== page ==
Ridenour Memorial Park
Backstory and Context
The “Blakes Creek-Armour Creek Watershed Project” was originated in by W.W. Alexander, mayor of Nitro, West Virginia, after a flash flood caused thousands of dollars of destruction to homes on Nitro’s 21st Street in 1961. Alexander instructed and paid the Disastrous Flash Flood Soil Conservation to investigate the Armour Creek Watershed area. The study determined that there was a possibility of flooding in the city of Nitro and surrounding areas, where the lake stands today. With the potential of a flooding problem, Mayor Alexander created an appointed committee to further study the area, which confirmed the soil conservation services data. The committee ruled that immediate action needed to be taken in order to control flash floods in the area, the flood control project began.
In 1962, the soil conservation service commission approved the city of Nitro’s application for assistance, but it would not be until March of 1966 before Congress would approve the project. The expected cost was $431,000; however, problems resulted with roads surrounding the lake. Blakes Creek Road needed to be raised to comply with the 25-year flood frequency. With this came, additional constructional cost and the committee had to work to acquire funds from the Developmental Authority, the soil conservation, Kanawha County Court and other donations from chemical companies in order for the project to complete the construction. The total cost for the project was $529,488.90.
Many problems held up the
construction of the lake. Funding, road and land issues, and land rights were
key issues that postponed the completion of the project. Many wondered if the project
would ever be completed, as the setbacks continued to occur in the construction
phase. The Charleston Daily Mail termed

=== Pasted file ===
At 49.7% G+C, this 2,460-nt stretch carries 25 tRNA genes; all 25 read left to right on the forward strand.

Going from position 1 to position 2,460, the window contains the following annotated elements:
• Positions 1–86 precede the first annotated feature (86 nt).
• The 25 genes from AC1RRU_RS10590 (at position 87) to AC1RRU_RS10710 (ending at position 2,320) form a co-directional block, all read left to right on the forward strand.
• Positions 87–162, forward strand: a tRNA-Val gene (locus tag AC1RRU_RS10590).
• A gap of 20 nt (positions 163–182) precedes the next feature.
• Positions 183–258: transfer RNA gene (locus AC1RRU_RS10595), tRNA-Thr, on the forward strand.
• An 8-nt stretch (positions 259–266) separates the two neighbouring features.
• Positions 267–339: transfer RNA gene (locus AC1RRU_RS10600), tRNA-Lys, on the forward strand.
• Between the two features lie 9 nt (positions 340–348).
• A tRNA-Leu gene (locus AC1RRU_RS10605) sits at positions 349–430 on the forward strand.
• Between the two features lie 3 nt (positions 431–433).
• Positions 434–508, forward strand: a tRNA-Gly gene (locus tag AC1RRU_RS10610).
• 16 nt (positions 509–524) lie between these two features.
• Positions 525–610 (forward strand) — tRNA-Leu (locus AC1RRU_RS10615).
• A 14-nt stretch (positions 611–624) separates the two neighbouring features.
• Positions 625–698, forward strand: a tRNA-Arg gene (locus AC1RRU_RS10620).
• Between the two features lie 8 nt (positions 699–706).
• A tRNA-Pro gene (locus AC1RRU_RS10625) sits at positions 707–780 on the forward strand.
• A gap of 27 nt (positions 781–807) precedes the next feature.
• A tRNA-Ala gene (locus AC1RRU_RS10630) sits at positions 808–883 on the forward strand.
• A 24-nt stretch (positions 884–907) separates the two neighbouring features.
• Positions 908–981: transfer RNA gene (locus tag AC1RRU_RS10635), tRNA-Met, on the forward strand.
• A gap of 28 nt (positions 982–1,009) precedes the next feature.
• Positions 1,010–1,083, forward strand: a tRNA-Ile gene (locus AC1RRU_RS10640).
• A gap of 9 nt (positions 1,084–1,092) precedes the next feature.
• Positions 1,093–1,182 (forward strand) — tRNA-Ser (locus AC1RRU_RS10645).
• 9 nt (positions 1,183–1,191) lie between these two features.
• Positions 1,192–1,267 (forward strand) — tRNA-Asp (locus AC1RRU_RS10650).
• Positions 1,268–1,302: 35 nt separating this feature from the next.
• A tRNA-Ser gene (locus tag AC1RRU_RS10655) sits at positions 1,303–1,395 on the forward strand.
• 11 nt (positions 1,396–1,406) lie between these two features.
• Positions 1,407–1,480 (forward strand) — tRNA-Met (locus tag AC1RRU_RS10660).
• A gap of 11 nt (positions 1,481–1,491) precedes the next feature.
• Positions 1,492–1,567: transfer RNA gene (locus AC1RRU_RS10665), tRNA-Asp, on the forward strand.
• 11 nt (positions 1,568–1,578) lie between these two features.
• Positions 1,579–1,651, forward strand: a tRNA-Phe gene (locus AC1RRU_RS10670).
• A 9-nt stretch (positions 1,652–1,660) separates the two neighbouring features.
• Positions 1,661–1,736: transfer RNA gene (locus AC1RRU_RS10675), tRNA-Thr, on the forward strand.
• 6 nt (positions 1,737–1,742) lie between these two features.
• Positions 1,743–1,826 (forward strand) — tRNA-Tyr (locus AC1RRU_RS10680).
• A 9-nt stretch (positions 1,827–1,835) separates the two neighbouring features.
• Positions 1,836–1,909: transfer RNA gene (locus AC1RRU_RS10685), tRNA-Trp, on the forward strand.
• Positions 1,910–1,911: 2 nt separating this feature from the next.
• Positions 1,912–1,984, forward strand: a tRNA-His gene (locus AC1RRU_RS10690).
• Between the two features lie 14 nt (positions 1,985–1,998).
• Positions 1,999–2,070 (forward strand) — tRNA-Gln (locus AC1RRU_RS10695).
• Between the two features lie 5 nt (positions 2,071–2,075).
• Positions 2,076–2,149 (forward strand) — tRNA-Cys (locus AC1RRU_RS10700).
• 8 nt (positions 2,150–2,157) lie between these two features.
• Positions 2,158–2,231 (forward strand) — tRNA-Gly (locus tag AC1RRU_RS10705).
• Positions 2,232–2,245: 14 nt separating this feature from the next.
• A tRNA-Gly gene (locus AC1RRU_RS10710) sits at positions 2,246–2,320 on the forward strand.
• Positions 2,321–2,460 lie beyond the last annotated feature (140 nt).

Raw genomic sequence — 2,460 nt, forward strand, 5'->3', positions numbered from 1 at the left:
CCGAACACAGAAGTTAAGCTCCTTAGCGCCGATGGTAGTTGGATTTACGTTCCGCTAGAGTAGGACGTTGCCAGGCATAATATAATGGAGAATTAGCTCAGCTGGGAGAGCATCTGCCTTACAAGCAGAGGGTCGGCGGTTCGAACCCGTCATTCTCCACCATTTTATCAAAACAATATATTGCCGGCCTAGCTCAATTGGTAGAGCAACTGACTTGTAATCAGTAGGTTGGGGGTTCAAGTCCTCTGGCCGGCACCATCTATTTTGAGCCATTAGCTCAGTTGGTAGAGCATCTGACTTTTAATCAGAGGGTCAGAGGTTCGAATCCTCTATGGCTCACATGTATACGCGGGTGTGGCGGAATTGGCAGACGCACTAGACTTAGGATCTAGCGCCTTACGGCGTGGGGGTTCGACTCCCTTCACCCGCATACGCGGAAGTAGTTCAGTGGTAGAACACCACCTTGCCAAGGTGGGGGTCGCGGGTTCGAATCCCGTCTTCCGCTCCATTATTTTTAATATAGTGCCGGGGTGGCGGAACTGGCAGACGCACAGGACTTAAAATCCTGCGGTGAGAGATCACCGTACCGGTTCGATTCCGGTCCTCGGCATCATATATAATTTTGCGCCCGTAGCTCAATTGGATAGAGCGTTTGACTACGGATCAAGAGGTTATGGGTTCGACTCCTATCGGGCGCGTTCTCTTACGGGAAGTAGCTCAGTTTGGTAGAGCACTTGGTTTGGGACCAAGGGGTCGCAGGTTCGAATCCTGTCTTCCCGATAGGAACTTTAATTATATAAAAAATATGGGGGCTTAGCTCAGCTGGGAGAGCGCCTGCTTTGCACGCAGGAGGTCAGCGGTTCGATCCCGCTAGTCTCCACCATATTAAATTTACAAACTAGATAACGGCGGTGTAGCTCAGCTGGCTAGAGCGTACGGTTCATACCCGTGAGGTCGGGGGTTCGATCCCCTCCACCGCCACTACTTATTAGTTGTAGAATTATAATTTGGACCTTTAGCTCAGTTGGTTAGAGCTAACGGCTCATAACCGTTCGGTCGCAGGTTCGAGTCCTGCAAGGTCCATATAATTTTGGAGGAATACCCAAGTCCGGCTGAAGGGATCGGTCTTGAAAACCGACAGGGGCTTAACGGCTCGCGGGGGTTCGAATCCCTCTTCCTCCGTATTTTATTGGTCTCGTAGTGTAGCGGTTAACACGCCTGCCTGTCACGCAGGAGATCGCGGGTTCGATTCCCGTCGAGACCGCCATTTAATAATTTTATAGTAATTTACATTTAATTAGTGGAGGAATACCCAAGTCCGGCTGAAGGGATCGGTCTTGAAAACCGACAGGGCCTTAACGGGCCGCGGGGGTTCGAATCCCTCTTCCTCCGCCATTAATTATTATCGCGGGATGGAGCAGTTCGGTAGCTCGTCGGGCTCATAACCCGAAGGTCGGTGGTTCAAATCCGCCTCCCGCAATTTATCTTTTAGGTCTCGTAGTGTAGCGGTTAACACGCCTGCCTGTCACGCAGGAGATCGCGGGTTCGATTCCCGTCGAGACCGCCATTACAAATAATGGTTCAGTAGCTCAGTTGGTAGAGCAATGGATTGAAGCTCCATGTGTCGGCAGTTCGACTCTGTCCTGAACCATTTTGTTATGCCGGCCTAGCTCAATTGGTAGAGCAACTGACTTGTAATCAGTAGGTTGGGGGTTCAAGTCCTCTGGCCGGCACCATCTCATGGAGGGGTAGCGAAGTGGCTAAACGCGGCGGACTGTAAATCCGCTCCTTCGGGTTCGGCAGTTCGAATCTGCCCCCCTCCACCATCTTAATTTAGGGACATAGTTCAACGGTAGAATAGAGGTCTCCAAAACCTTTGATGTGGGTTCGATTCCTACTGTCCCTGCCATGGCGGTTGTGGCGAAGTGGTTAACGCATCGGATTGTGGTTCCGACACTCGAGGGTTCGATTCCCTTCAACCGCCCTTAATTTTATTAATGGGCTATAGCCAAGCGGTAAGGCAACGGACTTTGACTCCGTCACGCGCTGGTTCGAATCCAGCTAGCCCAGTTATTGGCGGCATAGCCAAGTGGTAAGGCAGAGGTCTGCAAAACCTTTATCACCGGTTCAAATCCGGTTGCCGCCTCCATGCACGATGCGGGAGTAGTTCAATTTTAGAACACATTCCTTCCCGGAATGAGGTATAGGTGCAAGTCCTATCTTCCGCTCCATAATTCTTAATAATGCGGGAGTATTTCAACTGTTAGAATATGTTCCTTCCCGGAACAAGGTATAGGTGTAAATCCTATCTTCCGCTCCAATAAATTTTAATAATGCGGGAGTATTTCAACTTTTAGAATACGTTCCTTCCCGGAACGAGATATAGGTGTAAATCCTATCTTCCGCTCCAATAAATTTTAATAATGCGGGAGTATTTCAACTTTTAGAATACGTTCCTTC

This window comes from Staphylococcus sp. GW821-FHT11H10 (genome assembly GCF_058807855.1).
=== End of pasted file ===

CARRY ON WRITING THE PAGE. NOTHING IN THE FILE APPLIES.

the project as “Nitro’s folly” and wrote about it as a “white elephant” on July
19, 1971. Finally, in 1973, the project
was completed and was renamed after chairman of the Watershed Commission, M.V. “Jack
Ridenour, who died in 1966, while the project was at its beginning stages.
Although the Ridenour Lake was completed, there was still a question of who
owned the property, as both the Kanawha County Court and the city of Nitro were
both listed on the deed. On May 8, 1974, the deed was issued to the city of
Today, Ridenour Lake offers ample recreational opportunities for outdoor enthusiasts. Picnic facilities with accessibility to drinking water and restrooms are available. Four shelters can be reserved for events. Playground equipment is located near the shelters. In addition, the gazebo located along the bank of the lake adds an additional amenity and has become a popular site for weddings and photographs. Fishing is available throughout the year from 9:00 a.m. until dark with trout stocking occurring in January and March. The dog park is a new addition to the lake. Hiking and biking trails surround Ridenour Lake with the hope to add additional trails in the near future. Ridenour Lake offers something for everyone, and the city of Nitro works to maintain and enhance the facilities and recreation of the area with events during the holidays, such The Festival of Freight at Halloween.
Hively, Rich. Ridenour Lake, historyofnitro.com/recreation/ridenour/ridenour.html.
Regling, Mara. Nitro council approves plan to expand parking at Ridenour Lake. Charleston Gazette Mail. April 03, 2018. Accessed April 29, 2018. https://www.wvgazettemail.com/news/kanawha_county/nitro-council-approves-plan-to-expand-parking-at-r....
Ridenour Lake. City of Nitro. . . http://historyofnitro.com/recreation/ridenour/ridenour.html.
Hively, Rich. Ridenour Timeline. City of Nitro. . . http://historyofnitro.com/recreation/ridenour/construction/Ridenour-timeline.pdf.
Calwell, Ben. Volunteers establishing new biking, hiking trail at Ridenour Lake in Nitro. Kanawha. April 04, 2018. . https://www.wvgazettemail.com/metrokanawha/volunteers-establishing-new-biking-hiking-trail-at-ridenour-lake-in/article_b8d2947a-2c64-55a5-a510-3f8d37d4531a.html.